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“To be able to absorb part of the State’s debt burden, France must create a sovereign fund of at least 100 billion euros”

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Lhe public debt corresponds to all the financial obligations undertaken by the State. At the end of the first quarter of 2022, the public debt within the meaning of Maastricht amounts to €2,901.8 billion, or 114.5% of France’s gross domestic product (GDP). The latter deteriorated sharply during the health crisis, but it had already deteriorated before.

In 2000, France’s debt amounted to 58.6% of GDP, ie 871.1 billion euros. It has therefore more than tripled in twenty years, while household purchasing power has stagnated over the same period. In comparison with its European neighbours, France is rather a bad student because only Greece, Portugal, Italy and Spain show higher levels of debt.

Debt burden on the rise

This trend is explained by an annual public deficit which has become the norm for decades. Since 1974, France has posted a public deficit every year, that is to say that its revenue is lower than its expenditure. State revenue includes taxes, duties, social contributions and others. Expenditures include, among others, family allowances, health insurance, unemployment insurance, education, defense and debt burden. In 2020, to remedy the health crisis, the State incurred a deficit of 209.2 billion euros, the largest since the Second World War.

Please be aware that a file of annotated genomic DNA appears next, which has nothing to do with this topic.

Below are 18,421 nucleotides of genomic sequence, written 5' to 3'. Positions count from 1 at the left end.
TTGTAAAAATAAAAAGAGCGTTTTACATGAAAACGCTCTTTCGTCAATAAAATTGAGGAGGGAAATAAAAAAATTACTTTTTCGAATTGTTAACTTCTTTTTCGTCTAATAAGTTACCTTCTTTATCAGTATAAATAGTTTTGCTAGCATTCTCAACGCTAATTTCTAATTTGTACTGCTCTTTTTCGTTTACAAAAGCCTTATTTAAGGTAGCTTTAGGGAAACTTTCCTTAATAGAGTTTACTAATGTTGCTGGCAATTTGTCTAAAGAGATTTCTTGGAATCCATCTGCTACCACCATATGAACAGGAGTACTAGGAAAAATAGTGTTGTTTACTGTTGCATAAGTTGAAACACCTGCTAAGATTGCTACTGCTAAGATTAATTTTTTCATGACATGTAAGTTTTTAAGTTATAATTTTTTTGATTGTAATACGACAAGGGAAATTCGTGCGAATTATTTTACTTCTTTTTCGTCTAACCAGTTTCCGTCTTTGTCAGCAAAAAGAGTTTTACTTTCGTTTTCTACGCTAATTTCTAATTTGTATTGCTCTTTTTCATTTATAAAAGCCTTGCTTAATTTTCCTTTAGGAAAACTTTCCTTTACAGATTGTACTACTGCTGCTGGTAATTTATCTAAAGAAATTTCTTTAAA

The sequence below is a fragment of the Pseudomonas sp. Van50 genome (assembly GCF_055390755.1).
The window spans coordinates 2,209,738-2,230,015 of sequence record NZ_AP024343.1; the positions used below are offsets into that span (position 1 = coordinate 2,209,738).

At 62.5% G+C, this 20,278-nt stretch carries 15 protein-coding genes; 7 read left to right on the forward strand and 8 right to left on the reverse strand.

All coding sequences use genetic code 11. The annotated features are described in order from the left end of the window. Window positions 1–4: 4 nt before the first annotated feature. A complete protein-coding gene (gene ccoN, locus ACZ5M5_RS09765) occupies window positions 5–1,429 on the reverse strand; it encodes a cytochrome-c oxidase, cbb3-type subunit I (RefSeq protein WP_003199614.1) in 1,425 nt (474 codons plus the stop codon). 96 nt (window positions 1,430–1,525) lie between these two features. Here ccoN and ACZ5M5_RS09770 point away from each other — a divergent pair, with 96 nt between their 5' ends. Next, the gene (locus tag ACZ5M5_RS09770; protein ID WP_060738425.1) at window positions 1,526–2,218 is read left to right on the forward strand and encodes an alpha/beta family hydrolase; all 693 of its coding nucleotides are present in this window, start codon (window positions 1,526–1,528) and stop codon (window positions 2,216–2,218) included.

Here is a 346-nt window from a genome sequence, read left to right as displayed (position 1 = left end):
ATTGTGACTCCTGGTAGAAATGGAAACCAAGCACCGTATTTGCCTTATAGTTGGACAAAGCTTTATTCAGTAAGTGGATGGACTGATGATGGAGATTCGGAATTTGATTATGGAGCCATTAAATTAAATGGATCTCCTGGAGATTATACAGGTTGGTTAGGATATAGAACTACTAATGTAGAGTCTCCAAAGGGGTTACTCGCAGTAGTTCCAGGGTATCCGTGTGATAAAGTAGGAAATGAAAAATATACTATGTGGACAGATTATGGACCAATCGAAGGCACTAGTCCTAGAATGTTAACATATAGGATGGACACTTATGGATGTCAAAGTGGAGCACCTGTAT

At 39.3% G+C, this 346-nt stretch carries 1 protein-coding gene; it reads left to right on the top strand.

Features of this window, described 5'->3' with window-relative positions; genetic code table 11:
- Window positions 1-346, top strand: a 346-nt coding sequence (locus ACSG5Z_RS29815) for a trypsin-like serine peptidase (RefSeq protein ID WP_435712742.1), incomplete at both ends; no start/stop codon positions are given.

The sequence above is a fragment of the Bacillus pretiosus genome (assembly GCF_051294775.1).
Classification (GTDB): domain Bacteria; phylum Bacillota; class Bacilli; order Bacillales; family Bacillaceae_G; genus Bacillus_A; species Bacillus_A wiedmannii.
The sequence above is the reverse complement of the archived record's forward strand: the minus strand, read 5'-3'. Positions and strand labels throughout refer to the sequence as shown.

To make up for this deficit, France must borrow a few hundred billion euros every year on the financial markets by issuing goods of treasure and bonds equivalent to the Treasury.

Read also Billions of euros, a treaty and magic: understanding the debate on the cancellation of the “Covid debt”

In practice, France has payment deadlines every quarter and must therefore refinance part of its debt accordingly. For example, over the next twelve months, France will have to refinance at least 144 billion euros, around 6.5% of its current outstanding, and finance its annual budget deficit.

Given the current economic situation, France no longer benefits from the low interest rates of recent years. It must now borrow at more than 2% for ten and thirty-year issues, which will increase the debt burden, that is to say the budget money allocated solely to the payment of interest.

The increase in the key rates of the European Central Bank (ECB) by 75 basis points on September 8 seems to indicate that the burden of French debt will continue to increase. This increase is certainly not the last, as the ECB aims to reduce inflation to 2%.

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